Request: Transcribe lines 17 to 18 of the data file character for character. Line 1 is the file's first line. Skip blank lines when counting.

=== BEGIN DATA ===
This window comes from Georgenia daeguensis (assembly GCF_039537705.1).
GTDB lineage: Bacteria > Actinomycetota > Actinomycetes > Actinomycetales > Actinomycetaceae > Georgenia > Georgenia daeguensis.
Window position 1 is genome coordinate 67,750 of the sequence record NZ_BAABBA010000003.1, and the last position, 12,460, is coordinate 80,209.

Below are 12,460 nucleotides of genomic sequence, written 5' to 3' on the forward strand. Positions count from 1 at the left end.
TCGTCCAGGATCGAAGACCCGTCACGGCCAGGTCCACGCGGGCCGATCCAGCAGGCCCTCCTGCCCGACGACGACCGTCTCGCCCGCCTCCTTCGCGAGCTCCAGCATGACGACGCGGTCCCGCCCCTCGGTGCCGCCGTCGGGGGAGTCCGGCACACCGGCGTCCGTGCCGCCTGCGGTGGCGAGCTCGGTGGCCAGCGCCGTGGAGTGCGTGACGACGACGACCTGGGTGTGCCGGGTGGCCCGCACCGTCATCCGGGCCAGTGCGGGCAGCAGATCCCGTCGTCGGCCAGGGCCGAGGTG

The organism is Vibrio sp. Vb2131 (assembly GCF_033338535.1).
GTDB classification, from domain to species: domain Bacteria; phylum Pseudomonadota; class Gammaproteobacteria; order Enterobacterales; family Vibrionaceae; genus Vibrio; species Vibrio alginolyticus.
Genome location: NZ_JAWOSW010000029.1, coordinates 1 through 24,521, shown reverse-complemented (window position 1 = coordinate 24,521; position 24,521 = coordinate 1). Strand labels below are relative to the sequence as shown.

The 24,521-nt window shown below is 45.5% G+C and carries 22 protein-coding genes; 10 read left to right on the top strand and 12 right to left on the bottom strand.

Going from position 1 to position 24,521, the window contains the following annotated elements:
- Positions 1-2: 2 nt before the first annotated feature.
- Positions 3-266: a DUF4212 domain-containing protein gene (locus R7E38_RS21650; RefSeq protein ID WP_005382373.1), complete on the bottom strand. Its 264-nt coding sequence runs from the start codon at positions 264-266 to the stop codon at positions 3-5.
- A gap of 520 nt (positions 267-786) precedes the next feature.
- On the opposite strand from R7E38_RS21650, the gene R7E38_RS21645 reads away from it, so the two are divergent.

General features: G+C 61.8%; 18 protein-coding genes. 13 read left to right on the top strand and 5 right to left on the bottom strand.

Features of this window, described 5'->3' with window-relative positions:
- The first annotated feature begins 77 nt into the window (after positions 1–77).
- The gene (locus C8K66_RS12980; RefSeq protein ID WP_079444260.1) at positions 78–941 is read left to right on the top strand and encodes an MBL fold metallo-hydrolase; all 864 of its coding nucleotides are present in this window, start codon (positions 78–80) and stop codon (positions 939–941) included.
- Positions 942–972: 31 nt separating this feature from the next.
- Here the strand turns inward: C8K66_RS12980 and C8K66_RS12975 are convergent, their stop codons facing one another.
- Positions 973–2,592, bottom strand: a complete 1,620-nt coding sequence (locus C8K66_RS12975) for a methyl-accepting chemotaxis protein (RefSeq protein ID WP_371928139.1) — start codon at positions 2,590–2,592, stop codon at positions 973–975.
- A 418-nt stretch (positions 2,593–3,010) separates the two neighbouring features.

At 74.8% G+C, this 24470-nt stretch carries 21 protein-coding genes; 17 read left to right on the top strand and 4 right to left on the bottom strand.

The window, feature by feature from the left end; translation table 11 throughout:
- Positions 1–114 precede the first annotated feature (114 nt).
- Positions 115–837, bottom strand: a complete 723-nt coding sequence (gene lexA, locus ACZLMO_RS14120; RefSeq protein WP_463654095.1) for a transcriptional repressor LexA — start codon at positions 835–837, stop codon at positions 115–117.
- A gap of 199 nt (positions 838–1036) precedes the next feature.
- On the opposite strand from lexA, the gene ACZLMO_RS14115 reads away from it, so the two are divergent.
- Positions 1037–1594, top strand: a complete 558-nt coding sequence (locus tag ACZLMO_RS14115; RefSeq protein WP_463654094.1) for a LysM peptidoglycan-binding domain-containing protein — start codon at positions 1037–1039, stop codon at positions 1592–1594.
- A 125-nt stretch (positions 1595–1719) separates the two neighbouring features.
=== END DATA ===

- The first annotated feature begins 77 nt into the window (after positions 1–77).
- The gene (locus C8K66_RS12980; RefSeq protein ID WP_079444260.1) at positions 78–941 is read left to right on the top strand and encodes an MBL fold metallo-hydrolase; all 864 of its coding nucleotides are present in this window, start codon (positions 78–80) and stop codon (positions 939–941) included.